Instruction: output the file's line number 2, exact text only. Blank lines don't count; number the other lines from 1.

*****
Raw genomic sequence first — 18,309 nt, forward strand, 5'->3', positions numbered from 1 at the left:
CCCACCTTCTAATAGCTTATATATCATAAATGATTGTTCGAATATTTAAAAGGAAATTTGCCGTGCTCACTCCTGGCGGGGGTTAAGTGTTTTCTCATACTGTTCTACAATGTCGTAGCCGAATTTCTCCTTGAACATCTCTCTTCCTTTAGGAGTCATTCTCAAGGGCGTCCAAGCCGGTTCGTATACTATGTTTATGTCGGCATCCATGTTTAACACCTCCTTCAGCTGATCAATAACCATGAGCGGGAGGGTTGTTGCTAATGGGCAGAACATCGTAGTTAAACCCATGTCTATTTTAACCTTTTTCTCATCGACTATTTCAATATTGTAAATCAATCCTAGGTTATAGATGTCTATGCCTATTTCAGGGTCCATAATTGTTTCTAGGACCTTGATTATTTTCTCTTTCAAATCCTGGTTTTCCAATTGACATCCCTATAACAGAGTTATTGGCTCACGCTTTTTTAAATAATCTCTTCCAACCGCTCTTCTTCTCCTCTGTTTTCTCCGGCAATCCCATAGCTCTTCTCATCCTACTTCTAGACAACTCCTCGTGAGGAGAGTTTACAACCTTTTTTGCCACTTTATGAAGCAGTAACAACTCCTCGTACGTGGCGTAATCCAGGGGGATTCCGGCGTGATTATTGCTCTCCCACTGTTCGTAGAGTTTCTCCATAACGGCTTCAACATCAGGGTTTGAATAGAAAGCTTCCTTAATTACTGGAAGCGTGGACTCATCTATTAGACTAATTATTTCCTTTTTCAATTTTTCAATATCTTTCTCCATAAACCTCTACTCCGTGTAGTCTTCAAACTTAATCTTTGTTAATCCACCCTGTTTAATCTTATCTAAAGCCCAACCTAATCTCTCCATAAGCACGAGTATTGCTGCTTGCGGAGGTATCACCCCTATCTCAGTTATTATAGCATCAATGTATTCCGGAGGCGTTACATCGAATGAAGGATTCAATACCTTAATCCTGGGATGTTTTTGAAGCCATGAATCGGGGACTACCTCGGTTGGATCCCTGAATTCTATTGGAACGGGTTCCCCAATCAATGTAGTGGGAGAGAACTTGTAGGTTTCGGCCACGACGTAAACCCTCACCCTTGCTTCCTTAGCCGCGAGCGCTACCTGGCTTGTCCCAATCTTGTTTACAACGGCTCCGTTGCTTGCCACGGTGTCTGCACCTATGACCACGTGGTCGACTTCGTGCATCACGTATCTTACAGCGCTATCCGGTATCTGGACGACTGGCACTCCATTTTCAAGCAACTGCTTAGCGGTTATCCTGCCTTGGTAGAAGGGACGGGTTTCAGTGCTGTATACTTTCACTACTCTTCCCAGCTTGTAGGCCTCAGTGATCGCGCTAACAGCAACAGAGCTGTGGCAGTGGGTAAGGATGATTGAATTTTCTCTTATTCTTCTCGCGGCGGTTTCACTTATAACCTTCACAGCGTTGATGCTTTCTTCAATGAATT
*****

CCCACCTTCTAATAGCTTATATATCATAAATGATTGTTCGAATATTTAAAAGGAAATTTGCCGTGCTCACTCCTGGCGGGGGTTAAGTGTTTTCTCATACTGTTCTACAATGTCGTAGCCGAATTTCTCCTTGAACATCTCTCTTCCTTTAGGAGTCATTCTCAAGGGCGTCCAAGCCGGTTCGTATACTATGTTTATGTCGGCATCCATGTTTAACACCTCCTTCAGCTGATCAATAACCATGAGCGGGAGGGTTGTTGCTAATGGGCAGAACATCGTAGTTAAACCCATGTCTATTTTAACCTTTTTCTCATCGACTATTTCAATATTGTAAATCAATCCTAGGTTATAGATGTCTATGCCTATTTCAGGGTCCATAATTGTTTCTAGGACCTTGATTATTTTCTCTTTCAAATCCTGGTTTTCCAATTGACATCCCTATAACAGAGTTATTGGCTCACGCTTTTTTAAATAATCTCTTCCAACCGCTCTTCTTCTCCTCTGTTTTCTCCGGCAATCCCATAGCTCTTCTCATCCTACTTCTAGACAACTCCTCGTGAGGAGAGTTTACAACCTTTTTTGCCACTTTATGAAGCAGTAACAACTCCTCGTACGTGGCGTAATCCAGGGGGATTCCGGCGTGATTATTGCTCTCCCACTGTTCGTAGAGTTTCTCCATAACGGCTTCAACATCAGGGTTTGAATAGAAAGCTTCCTTAATTACTGGAAGCGTGGACTCATCTATTAGACTAATTATTTCCTTTTTCAATTTTTCAATATCTTTCTCCATAAACCTCTACTCCGTGTAGTCTTCAAACTTAATCTTTGTTAATCCACCCTGTTTAATCTTATCTAAAGCCCAACCTAATCTCTCCATAAGCACGAGTATTGCTGCTTGCGGAGGTATCACCCCTATCTCAGTTATTATAGCATCAATGTATTCCGGAGGCGTTACATCGAATGAAGGATTCAATACCTTAATCCTGGGATGTTTTTGAAGCCATGAATCGGGGACTACCTCGGTTGGATCCCTGAATTCTATTGGAACGGGTTCCCCAATCAATGTAGTGGGAGAGAACTTGTAGGTTTCGGCCACGACGTAAACCCTCACCCTTGCTTCCTTAGCCGCGAGCGCTACCTGGCTTGTCCCAATCTTGTTTACAACGGCTCCGTTGCTTGCCACGGTGTCTGCACCTATGACCACGTGGTCGACTTCGTGCATCACGTATCTTACAGCGCTATCCGGTATCTGGACGACTGGCACTCCATTTTCAAGCAACTGCTTAGCGGTTATCCTGCCTTGGTAGAAGGGACGGGTTTCAGTGCTGTATACTTTCACTACTCTTCCCAGCTTGTAGGCCTCAGTGATCGCGCTAACAGCAACAGAGCTGTGGCAGTGGGTAAGGATGATTGAATTTTCTCTTATTCTTCTCGCGGCGGTTTCACTTATAACCTTCACAGCGTTGATGCTTTCTTCAATGAATT